January 11, 2019


Last week this Patriots player’s 1996 AFC championship ring was in an eBay auction. The price was fair, the championship ring and presentation box are 100% authentic and there were no bids as the auction was winding down:


Patriots 1996 AFC championship ring


So what happened?

The seller is a friendly guy who answered my very important question: The player’s ring did not come with any paperwork from the original player, proving with certainty that he sold his championship ring.

The player was a good player for the Pats, and the AFC championship ring is in great shape. And that box is quite rare (having only been issued in 1996 to the Pats and to the Green Bay Packers (who won the Super Bowl that season).

While I already have a Patriots player’s ring from this year, I really wanted the presentation box to add to my collection.

However without ironclad proof of the player selling the championship ring, I couldn’t (or should I say wouldn’t) pull the trigger and make the sale.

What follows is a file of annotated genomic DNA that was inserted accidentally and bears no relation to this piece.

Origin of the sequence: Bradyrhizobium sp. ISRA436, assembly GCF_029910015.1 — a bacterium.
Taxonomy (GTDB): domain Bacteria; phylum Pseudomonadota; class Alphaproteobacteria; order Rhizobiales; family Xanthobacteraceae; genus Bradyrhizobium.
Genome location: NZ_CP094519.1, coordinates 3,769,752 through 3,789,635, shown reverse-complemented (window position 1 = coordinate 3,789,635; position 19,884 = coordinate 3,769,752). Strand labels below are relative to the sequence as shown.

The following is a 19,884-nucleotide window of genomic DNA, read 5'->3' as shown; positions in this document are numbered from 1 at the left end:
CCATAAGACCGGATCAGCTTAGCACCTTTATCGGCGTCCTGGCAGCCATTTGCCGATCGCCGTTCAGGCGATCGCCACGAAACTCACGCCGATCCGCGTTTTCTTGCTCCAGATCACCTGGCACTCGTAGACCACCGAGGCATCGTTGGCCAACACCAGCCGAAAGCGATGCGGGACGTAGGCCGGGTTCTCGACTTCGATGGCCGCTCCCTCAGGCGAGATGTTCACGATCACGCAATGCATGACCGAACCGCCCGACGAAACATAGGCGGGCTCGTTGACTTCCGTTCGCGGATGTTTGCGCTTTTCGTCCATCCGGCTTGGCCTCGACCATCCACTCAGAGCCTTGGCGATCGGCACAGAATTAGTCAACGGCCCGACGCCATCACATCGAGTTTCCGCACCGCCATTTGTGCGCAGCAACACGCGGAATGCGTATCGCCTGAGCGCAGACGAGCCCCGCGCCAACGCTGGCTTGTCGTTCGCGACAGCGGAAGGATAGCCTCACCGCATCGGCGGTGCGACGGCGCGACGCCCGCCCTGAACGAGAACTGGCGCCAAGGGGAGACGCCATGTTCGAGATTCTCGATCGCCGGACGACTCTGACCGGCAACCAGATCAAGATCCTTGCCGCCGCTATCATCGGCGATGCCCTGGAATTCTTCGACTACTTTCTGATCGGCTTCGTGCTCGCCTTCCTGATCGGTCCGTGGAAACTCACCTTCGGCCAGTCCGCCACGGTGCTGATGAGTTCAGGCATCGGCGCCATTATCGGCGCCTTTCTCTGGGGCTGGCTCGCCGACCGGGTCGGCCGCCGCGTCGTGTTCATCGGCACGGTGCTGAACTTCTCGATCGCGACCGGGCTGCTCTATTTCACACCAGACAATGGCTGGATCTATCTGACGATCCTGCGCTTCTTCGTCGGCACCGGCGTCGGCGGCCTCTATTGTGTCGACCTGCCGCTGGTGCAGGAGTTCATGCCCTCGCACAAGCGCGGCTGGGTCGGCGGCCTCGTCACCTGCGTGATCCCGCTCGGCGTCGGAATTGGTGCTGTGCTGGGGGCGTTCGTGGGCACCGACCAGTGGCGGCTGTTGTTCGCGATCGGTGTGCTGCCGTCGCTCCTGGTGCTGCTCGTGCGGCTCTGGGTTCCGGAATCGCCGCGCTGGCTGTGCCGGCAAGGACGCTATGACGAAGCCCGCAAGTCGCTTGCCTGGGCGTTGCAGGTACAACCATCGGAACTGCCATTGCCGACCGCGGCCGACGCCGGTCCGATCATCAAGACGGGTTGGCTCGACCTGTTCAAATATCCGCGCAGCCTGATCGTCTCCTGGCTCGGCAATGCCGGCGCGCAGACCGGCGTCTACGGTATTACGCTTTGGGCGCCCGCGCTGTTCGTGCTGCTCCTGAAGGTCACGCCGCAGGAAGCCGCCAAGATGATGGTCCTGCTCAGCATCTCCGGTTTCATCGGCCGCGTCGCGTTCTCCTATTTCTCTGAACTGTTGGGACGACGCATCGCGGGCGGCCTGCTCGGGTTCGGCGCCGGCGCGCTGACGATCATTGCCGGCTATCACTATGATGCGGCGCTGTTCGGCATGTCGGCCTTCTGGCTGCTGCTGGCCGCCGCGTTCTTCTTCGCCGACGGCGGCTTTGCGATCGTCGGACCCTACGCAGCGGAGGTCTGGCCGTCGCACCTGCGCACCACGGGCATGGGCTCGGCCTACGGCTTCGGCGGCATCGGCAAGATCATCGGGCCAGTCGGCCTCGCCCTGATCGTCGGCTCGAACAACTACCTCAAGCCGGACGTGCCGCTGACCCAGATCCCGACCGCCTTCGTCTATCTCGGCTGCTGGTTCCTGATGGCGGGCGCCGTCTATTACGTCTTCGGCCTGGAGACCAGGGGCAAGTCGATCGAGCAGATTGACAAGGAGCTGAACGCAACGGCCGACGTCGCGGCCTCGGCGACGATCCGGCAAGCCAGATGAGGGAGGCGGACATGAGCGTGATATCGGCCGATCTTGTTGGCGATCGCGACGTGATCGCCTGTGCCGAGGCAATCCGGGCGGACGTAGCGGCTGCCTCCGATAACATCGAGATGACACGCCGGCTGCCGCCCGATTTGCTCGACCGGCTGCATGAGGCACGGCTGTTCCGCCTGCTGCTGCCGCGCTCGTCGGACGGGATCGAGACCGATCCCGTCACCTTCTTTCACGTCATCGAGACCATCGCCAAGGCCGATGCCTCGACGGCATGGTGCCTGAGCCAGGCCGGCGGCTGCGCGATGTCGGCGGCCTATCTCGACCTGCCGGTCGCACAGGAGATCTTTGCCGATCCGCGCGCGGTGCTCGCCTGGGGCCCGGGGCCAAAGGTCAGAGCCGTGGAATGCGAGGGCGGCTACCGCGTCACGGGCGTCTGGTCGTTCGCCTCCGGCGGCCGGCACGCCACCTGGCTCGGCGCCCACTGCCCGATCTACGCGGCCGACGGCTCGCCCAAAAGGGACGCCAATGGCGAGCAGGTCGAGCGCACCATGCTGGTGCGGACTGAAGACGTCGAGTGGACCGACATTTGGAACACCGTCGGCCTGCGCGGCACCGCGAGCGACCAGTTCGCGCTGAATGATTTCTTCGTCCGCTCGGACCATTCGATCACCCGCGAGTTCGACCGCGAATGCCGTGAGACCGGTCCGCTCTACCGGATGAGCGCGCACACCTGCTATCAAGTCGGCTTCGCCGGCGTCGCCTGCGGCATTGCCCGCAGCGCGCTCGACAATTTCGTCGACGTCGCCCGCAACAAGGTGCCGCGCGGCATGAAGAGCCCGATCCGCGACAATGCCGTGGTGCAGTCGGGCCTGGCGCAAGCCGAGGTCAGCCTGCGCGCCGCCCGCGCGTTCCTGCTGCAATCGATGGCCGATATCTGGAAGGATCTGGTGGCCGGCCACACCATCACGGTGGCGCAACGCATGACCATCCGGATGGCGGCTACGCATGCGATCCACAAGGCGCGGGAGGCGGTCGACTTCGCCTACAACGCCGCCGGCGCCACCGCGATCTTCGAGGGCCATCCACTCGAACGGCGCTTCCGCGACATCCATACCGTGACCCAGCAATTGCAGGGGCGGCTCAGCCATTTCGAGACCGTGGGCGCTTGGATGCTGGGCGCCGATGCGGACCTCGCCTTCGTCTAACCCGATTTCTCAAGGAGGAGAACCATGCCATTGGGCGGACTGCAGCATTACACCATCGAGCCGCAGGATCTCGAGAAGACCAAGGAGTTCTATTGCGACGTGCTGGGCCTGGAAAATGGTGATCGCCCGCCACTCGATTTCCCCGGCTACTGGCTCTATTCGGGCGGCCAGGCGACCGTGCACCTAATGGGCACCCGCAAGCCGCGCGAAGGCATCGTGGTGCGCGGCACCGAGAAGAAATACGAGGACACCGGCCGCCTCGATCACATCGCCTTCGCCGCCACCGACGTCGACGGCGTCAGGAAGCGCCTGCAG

The seller told me that if the championship ring was not sold (and it appears the championship ring has been relisted again so it did not sell), that he would place it in a major auction house.

I let him know that doing that was risky. Although he purchased the championship ring from a major sports memorabilia reseller (without paperwork from the original seller), once the championship ring was put into a major auction, the auction house would release the player’s name.

And sometimes when that occurs, the player will produce paperwork such a police report that the championship ring was lost or stolen. Even if it truly wasn’t lost or stolen, once that paperwork is presented to the auction house, the championship ring almost always is returned to the person who filed the paperwork.

I can’t be any clearer: It’s usually not returned to the consigner, it’s returned to the person who filed the police report.

So as I stated so many times before, be careful out there, and make sure when buying a championship ring you receive ironclad proof of proper title. Oh and one last important tip: Ask for the proof of title before you purchase the ring. That way you can make sure it is to your satisfaction and maybe you just want to have the paperwork verified.

Please remember as always, I buy championship rings. If you would like to sell your championship ring in complete privacy, please contact me.


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